Developed by Douglas McGregor
A theory about Management Style
Type X individuals are considered to be inherently lazy and not fond of their jobs. As a result, an authoritarian management style is required to ensure that individuals fulfill their objectives. Workers managed this way need to be closely supervised under comprehensive systems of control. A hierarchical structure is needed with narrow span of control at each and every level.
This assumes that employees are naturally unmotivated and dislike working, and this encourages an authoritarian style of management. According to this view, management must actively intervene to get things done.
- Often a higher rate of poor job satisfaction, because the manager does not trust the employee to do the appropriate work on his or her own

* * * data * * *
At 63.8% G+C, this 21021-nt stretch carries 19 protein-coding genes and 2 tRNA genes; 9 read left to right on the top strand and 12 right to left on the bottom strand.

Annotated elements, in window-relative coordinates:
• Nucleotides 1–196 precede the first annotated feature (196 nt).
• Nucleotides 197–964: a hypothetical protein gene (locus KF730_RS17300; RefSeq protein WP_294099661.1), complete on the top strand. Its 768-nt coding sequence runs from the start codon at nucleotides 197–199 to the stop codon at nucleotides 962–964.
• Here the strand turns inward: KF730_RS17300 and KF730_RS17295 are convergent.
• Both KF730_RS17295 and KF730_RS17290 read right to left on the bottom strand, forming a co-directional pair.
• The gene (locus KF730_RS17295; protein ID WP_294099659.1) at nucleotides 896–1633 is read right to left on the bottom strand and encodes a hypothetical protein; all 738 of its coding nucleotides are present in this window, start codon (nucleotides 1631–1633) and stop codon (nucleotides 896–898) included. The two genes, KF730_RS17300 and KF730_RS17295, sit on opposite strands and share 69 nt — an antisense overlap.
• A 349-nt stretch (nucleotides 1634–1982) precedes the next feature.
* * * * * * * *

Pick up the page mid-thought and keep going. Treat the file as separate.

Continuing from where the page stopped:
- Requires that the employees are robotic in performing their duties, they need input in order to produce output
- Employees are more likely to avoid work or become more distracted once the manager is out of sight
- Limits employee potential and discourages out-of-the- box thinking.
There is little delegation of authority and control remains firmly centralized.
Theory X managers must rely heavily on the threat of punishment to gain compliance of employees. When practiced, this theory can lead to mistrust, highly restrictive supervision and a punitive atmosphere.
According to this theory, employees will show little ambition without an enticing incentive program and will avoid responsibility when they can.
A Theory X type manager would be more inclined to use tangible rewards as incentives. They assume their authority is resented and adopt regulations that are designed to enforce compliance.